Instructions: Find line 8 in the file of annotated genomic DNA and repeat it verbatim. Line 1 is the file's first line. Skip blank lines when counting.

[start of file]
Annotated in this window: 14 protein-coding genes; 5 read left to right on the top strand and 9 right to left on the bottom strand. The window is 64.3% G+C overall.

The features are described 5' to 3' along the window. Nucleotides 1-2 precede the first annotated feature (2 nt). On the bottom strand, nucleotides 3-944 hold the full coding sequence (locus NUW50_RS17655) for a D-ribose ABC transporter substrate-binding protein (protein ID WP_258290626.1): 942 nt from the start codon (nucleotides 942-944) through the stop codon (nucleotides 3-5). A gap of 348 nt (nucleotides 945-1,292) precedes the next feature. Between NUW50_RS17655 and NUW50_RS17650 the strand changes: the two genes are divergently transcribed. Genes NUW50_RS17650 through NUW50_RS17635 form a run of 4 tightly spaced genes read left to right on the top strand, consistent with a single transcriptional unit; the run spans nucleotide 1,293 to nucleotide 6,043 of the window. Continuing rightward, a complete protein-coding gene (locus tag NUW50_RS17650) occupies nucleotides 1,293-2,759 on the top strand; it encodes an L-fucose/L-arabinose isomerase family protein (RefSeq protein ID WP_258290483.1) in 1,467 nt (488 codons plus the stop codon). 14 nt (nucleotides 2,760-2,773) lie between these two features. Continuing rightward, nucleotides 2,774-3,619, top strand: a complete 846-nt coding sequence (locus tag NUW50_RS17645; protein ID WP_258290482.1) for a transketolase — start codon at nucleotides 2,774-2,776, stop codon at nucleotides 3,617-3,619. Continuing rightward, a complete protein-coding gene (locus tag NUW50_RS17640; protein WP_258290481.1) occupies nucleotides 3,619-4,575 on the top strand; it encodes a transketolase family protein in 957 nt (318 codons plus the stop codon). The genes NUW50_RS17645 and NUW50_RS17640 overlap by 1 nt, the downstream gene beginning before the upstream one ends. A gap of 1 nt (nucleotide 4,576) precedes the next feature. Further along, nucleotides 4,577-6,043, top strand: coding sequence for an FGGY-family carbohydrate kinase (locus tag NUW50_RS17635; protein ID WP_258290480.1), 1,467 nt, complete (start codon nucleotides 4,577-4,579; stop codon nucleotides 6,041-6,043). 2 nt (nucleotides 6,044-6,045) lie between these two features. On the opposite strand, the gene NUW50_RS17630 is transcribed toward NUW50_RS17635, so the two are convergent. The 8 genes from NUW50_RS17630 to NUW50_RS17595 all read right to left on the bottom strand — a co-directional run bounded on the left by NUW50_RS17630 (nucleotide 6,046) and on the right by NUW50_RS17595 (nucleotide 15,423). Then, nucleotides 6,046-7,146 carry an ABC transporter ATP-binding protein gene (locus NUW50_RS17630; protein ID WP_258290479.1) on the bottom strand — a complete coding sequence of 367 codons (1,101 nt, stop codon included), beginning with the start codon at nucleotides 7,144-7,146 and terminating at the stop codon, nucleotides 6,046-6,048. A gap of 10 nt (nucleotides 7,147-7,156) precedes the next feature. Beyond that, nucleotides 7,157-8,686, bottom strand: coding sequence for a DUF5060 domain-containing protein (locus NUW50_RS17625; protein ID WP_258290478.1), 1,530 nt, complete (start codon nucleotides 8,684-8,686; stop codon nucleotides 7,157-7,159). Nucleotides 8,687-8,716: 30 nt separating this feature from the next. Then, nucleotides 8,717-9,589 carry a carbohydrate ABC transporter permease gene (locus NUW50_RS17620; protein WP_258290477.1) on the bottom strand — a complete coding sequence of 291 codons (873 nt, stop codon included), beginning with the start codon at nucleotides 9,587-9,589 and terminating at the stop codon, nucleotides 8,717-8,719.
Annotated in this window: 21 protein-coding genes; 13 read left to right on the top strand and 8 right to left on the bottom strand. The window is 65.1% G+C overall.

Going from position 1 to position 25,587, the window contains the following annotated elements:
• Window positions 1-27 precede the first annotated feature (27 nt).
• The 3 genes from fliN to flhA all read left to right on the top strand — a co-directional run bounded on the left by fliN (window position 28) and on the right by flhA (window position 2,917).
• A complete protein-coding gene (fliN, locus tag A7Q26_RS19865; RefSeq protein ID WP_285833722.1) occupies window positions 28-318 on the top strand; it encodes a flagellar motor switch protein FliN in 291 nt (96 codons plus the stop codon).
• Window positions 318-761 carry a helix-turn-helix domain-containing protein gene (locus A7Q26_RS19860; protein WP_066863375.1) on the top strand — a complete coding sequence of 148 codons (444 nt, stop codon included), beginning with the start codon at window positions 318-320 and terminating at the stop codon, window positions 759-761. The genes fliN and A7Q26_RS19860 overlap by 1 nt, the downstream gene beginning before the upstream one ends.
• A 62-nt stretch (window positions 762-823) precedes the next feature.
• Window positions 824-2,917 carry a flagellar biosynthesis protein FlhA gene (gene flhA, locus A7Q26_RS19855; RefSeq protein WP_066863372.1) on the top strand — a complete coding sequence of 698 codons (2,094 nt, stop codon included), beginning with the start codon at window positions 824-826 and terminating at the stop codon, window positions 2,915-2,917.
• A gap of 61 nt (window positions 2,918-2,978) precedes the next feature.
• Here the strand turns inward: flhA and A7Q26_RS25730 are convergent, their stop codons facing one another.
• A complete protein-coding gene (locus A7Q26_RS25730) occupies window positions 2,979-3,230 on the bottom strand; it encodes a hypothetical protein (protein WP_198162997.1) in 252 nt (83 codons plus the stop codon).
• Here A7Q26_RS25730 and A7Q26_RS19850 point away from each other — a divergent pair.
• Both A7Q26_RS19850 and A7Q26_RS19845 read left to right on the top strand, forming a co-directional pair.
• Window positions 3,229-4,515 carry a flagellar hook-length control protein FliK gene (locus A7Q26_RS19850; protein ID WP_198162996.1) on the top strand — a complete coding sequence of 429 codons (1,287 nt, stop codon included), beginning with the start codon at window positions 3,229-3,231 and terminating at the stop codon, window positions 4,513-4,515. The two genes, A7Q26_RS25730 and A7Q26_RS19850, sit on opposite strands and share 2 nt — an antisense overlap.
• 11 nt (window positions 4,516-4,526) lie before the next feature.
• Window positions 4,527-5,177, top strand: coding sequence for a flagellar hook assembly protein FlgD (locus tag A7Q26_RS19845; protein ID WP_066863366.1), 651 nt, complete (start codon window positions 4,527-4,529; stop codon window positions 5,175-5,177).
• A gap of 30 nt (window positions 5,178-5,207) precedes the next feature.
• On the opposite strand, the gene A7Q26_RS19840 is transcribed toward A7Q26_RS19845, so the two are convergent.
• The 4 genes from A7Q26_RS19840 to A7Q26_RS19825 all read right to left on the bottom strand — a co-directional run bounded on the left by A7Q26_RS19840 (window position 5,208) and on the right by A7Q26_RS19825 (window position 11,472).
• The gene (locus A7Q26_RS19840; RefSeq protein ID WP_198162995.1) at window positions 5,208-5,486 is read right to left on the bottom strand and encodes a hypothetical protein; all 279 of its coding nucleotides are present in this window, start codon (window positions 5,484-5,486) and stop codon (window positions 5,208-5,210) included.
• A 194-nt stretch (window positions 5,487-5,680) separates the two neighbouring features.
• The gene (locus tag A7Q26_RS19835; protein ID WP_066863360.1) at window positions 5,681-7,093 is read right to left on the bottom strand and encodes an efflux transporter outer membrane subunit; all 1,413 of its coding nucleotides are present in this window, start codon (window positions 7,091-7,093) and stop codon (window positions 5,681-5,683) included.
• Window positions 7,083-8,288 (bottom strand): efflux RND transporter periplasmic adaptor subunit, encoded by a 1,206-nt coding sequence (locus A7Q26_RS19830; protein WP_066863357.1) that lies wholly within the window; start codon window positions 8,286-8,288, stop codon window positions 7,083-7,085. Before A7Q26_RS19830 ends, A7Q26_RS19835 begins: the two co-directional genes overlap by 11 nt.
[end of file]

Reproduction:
• Window positions 318-761 carry a helix-turn-helix domain-containing protein gene (locus A7Q26_RS19860; protein WP_066863375.1) on the top strand — a complete coding sequence of 148 codons (444 nt, stop codon included), beginning with the start codon at window positions 318-320 and terminating at the stop codon, window positions 759-761. The genes fliN and A7Q26_RS19860 overlap by 1 nt, the downstream gene beginning before the upstream one ends.